Impact of intraoperative MRI on outcomes in epilepsy surgery: preliminary experience of two years

Nilesh S Kurwale, Sarat P Chandra, Pradeep Chouksey, Amit Arora, Ajay Garg, Chitra Sarkar, Chandrashekhar Bal, Manjari Tripathi
British Journal of Neurosurgery 2015, 29 (3): 380-5

PURPOSE: To determine the impact of intraoperative magnetic resonance imaging (iMRI) in epilepsy surgeries on the extent of surgical resection and seizure outcome along with its feasibility and limitations.

METHODS: Patients with pharmacoresistant epilepsy (PRE), who underwent surgeries in operating theater equipped with high-field 1.5-Tesla MRI, were evaluated for extent of resection, operative time, scanning time, pathologies, resultant extra resection, and seizure outcomes.

RESULTS: Thirty-nine patients with mean age of 18 (range: 3-65) years with PRE underwent surgical intervention. Mean duration of epilepsy was 10.2 years. Surgical interventions included tumor resection (31%), resection of focal cortical dysplasia (28%), mesial temporal lobe surgeries (18%), and disconnection surgeries (23%). iMRI alone, apart from navigation and electrophysiology, improved resection rates in 13% (5 out of 39) of these patients. In lesional group, iMRI modified operative strategy resulting in increased resections in 21% (5/23) patients. Complete resection was observed in 87% of patients. iMRI scanning time constituted 25% (mean: 72 ± 21 min) of time spent under anesthesia by the patient. Major and minor complications were observed in 2.5% and 7.5% of patients, respectively. The mean follow-up was 14 months. Favorable postoperative seizure control (Engel Classes I and II) was achieved in 85% and complete seizure freedom was achieved in 77% of patients (Engel Class IA) at 1-year follow-up.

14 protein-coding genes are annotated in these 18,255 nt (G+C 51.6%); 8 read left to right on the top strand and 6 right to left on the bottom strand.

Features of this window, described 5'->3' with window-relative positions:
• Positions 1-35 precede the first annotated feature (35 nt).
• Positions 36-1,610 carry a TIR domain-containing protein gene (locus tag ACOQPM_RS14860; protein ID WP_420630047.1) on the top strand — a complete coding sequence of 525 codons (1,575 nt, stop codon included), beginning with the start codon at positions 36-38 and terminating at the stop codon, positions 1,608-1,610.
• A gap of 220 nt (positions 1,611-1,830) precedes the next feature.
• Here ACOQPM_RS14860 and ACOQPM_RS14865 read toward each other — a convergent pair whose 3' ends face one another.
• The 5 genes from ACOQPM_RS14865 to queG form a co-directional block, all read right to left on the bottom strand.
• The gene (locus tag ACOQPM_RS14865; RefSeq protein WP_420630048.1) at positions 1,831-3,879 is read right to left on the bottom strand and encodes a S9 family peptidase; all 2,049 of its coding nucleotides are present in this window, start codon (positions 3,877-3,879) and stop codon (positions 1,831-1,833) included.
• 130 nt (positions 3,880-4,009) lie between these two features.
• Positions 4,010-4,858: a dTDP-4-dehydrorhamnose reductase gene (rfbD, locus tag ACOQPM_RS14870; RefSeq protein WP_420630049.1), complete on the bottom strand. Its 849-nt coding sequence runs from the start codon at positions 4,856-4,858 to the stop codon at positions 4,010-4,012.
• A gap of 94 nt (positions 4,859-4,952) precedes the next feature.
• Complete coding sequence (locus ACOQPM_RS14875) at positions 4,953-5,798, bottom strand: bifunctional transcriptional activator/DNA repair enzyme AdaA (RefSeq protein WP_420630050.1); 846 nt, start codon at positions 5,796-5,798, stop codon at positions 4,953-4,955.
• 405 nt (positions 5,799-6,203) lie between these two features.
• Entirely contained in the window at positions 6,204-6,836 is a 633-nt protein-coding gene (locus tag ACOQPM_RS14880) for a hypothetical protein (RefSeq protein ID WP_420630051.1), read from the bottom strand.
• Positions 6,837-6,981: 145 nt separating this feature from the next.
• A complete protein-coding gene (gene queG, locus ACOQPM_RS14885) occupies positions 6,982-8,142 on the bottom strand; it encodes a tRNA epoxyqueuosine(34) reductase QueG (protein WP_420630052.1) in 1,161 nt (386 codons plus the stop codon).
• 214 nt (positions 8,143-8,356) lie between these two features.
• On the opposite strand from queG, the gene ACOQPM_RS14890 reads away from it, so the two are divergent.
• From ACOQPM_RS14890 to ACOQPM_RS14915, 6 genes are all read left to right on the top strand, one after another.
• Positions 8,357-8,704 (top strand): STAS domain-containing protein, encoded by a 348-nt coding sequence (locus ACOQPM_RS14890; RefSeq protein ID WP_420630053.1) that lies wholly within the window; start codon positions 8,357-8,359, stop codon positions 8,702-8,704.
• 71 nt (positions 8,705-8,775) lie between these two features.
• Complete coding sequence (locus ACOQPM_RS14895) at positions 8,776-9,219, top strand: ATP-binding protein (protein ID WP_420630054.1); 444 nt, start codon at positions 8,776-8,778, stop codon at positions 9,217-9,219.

CONCLUSIONS: iMRI increases the extent of resection mainly in lesional epilepsy surgeries translating into good seizure outcomes but not found to be much beneficial in prototype mesial temporal sclerosis surgeries and disconnection surgeries.

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